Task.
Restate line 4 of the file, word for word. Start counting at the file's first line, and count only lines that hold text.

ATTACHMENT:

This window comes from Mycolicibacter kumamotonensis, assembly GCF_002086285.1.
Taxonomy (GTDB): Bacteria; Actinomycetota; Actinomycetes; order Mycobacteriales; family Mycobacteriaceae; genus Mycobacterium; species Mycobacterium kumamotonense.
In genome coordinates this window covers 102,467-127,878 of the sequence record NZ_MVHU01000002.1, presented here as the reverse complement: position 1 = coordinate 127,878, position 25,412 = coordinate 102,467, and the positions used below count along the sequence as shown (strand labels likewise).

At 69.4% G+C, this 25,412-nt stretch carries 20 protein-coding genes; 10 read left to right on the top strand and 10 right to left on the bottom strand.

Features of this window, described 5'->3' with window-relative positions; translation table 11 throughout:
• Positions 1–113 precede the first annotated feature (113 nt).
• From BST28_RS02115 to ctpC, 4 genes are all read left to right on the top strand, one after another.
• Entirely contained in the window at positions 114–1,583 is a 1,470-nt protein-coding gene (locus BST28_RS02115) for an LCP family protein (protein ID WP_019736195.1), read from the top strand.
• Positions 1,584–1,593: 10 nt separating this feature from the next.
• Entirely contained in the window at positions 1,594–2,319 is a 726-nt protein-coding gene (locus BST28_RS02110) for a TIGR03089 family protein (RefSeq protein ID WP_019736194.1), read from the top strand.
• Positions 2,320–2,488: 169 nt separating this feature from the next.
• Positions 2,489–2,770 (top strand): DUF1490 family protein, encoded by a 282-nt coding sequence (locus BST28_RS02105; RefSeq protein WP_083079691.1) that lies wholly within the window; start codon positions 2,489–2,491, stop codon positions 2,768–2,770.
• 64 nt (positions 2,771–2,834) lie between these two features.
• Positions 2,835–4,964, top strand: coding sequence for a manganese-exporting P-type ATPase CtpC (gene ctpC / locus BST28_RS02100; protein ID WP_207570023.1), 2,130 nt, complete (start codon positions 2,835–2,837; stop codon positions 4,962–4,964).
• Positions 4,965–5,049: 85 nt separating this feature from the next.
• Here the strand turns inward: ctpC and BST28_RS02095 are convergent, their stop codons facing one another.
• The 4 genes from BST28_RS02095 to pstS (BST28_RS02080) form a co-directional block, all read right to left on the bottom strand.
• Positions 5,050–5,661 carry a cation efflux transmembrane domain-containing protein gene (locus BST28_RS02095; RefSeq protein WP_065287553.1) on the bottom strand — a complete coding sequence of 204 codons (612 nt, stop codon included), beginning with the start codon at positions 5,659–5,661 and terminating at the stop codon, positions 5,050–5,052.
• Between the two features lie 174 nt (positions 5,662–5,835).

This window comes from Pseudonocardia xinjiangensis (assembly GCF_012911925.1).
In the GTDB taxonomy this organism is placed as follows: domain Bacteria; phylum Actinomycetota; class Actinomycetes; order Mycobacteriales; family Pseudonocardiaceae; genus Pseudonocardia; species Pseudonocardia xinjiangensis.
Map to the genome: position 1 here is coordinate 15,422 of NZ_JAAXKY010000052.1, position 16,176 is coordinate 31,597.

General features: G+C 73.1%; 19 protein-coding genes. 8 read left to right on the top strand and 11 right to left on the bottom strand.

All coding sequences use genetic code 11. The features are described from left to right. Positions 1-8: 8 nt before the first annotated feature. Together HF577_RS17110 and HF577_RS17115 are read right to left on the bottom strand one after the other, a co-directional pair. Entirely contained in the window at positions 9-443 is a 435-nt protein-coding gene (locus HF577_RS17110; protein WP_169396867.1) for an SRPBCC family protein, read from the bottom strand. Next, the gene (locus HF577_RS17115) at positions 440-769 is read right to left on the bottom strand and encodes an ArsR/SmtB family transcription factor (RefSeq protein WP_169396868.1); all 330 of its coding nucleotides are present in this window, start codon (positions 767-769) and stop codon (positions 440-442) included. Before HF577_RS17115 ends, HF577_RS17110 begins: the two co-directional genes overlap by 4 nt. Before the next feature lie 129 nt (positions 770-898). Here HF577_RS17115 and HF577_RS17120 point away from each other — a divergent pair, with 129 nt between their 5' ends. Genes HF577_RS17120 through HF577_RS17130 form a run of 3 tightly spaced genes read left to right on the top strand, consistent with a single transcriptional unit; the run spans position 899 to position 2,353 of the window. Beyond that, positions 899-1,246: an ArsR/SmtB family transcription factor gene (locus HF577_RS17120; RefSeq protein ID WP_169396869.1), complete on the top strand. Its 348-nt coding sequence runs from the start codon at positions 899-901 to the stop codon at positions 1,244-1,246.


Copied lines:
At 69.4% G+C, this 25,412-nt stretch carries 20 protein-coding genes; 10 read left to right on the top strand and 10 right to left on the bottom strand.